Global news and analysis, presented by Mark Mardell.


SUN 14:00 Gardeners' Question Time (m000c2hk)
Dudley

Kathy Clugston and the panel are in Dudley. Pippa Greenwood, Matthew Wilson and Matthew Pottage answer the audience's horticultural queries.

This week, the panellists chat about their favourite Christmas plants, establishing a healthy hedge and caring for hedgehogs. They also answer questions on pruning a Smoke Bush, low maintenance Wisteria alternatives, and whether heavy rainfall will have affected spring bulbs.

Away from the questions, Claire Ratinon visits the Wildlife gardeners of Haggerston, East London, to chat with founders, Gideon Corby and Esther Adelman.

Producer: Hannah Newton
Assistant Producer: Rosie Merotra

A Somethin' Else production for BBC Radio 4


SUN 14:45 The Listening Project (m000c3fp)
Sunday Omnibus - All about relationships

Fi Glover presents the omnibus edition of the series that proves it's surprising what you hear when you listen- with three different stories and revealing insights into what makes a relationship tick.

The Listening Project is a Radio 4 initiative that offers a snapshot of contemporary Britain in which people across the UK volunteer to have a conversation with someone close to them about a subject they've never discussed intimately before. The conversations are being gathered across the UK by teams of producers from local and national radio stations who facilitate each encounter. Every conversation - they're not BBC interviews, and that's an important difference - lasts up to an hour, and is then edited to extract the key moment of connection between the participants. Most of the unedited conversations are being archived by the British Library and used to build up a collection of voices capturing a unique portrait of the UK in the second decade of the millennium. You can learn more about The Listening Project by visiting bbc.co.uk/listeningproject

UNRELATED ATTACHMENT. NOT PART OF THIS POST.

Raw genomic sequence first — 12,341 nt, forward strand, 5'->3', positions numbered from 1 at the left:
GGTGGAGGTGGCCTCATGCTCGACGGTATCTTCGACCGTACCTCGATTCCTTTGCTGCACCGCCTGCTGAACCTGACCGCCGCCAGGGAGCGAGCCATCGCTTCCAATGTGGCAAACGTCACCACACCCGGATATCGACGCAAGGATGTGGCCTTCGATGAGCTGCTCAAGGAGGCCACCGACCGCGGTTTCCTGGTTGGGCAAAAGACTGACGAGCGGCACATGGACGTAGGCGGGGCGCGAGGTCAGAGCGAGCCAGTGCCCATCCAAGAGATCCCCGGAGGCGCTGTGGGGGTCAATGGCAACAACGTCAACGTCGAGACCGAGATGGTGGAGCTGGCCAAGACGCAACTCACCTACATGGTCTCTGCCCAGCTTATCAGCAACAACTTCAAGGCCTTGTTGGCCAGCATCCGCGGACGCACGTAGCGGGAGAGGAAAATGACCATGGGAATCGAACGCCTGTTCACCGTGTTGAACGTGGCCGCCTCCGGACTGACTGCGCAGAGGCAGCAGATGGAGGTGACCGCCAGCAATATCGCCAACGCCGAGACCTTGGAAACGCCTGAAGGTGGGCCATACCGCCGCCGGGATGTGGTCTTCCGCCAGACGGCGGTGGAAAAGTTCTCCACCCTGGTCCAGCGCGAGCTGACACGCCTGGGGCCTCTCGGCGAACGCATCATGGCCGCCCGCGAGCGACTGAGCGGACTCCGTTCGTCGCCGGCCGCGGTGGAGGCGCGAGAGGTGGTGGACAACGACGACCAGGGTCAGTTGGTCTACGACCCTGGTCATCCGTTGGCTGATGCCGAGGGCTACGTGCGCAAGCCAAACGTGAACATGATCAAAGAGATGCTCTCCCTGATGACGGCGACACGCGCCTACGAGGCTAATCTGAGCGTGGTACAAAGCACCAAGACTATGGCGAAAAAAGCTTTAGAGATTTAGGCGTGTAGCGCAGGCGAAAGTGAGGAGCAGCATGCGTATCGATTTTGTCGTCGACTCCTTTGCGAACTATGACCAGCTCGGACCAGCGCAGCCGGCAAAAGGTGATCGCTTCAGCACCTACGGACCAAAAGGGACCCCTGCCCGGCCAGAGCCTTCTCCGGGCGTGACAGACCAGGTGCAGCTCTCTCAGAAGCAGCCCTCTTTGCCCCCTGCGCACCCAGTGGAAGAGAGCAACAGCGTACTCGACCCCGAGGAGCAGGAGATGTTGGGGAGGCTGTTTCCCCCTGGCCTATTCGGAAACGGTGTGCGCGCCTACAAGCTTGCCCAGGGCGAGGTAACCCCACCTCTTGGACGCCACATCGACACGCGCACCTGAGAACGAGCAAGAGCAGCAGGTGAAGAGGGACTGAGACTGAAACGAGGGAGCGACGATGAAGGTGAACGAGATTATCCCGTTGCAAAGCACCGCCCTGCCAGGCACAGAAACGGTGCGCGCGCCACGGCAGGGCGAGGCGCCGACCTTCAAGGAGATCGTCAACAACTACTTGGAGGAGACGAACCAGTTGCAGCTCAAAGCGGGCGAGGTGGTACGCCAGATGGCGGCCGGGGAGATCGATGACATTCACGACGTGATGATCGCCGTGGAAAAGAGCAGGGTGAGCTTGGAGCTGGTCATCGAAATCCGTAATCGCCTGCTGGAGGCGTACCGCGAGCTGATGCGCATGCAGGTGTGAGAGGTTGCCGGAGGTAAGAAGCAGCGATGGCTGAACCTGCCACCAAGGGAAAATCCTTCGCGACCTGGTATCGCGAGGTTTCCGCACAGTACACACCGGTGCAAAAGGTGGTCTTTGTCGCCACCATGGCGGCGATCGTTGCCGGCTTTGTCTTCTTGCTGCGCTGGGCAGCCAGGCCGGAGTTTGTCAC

Producer: Mohini Patel


SUN 15:00 This Is Your Country Now, Too (m000c3fr)
Gustav and Franziska

Stories seen through the eyes of child refugees as they leave home for the unknown. Starring Damian Lewis.